A longtime dentist and health leader says it's time Washington adds a new midlevel provider to extend care and clinic hours to the chronically underserved. In other news, a new report confirms that current marijuana enforcement is costly and disproportionately hurts communities of color. Business leaders in Clark County hail high-quality early learning as a smart investment with high returns. Finally, the Tri-City Herald endorses Referendum 74 to protect love and equality for all of Washington’s families.
Has this ever happened to you?
You check Facebook. There is a video of a candidate saying something you found ridiculous. After watching the video, you frantically call the cat into the room and start ranting.
Now everybody knows about your outrage – except for the candidate who caused it.
Early learning advocates recognize lawmakers in Shelton and Anacortes for prioritizing early learning, and one Monroe resident says Head Start is key in building a strong foundation for success. In other state news, The Seattle Times endorses Initiative 502 to boost marijuana regulation and state revenue, one legislator says Initiative 1185 threatens a balanced approach to the state budget, and education advocates challenge the legislature’s supermajority vote on taxes in Supreme Court. As health care reform advances in Washington, candidates for Governor weigh in on whether extending health coverage helps or hurts our state.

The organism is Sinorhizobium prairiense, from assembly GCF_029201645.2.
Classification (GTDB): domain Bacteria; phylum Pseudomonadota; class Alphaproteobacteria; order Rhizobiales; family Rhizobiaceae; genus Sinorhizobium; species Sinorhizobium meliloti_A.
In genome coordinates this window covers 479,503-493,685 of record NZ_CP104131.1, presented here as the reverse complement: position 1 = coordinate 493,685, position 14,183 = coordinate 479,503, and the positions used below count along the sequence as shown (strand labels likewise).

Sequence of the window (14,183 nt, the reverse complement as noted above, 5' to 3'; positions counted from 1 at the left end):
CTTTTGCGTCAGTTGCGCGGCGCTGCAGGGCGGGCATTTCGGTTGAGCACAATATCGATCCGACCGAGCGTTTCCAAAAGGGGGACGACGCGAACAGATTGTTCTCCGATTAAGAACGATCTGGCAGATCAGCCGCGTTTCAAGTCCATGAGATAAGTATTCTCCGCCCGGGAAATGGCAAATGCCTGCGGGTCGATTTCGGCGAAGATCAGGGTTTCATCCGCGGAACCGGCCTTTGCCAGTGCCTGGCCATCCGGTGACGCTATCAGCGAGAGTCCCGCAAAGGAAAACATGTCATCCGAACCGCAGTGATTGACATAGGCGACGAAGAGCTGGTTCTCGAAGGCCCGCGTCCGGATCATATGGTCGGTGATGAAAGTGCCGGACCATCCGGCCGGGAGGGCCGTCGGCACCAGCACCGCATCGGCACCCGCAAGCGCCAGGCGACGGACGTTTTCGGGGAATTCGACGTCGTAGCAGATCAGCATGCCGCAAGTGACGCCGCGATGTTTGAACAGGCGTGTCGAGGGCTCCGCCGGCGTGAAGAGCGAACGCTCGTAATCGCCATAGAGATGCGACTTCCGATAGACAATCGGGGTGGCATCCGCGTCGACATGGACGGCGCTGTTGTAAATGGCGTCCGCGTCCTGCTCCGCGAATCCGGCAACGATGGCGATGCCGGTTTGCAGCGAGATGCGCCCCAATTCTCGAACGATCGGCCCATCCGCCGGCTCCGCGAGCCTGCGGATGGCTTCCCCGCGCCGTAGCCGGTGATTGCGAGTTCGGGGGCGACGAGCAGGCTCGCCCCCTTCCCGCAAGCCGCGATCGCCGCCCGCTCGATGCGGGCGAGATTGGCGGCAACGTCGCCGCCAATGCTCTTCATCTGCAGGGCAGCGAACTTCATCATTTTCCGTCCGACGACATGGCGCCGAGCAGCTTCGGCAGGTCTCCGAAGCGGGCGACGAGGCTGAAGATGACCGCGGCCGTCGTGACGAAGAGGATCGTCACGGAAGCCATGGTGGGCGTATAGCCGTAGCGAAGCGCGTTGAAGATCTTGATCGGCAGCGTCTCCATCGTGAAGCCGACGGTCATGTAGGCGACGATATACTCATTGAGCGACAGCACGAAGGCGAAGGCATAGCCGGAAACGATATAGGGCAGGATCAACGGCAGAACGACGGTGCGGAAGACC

One education advocate asserts that school districts can do more for academic success by strengthening early learning. The Children’s Alliance endorses Initiative 502 to lessen the inequitable impact of marijuana enforcement policy on families, the Seattle Times asks voters to approve Referendum 74 in support of family values and The News Tribune calls Initiative 1185 “inherently democratic.” In other news, a nurse says extending Medicaid to more Washingtonians will save state dollars. And in national news, one advocate speaks up for families that would be hit hard by deep cuts to food stamps proposed in the House Farm Bill.
Last year, Washington’s rate of hunger hit an all-time high since the federal government began keeping records 16 years ago, according to new data from the U.S. Department of Agriculture.
From 2007 to December 2011, 75,000 more Washington households have found themselves unable to provide enough food for their kids. One in four of our state’s 1.5 million children are coping with hunger. That’s a lot of empty refrigerators, meal-stretching and meal-skipping, and nights spent worrying about where the next meal comes from.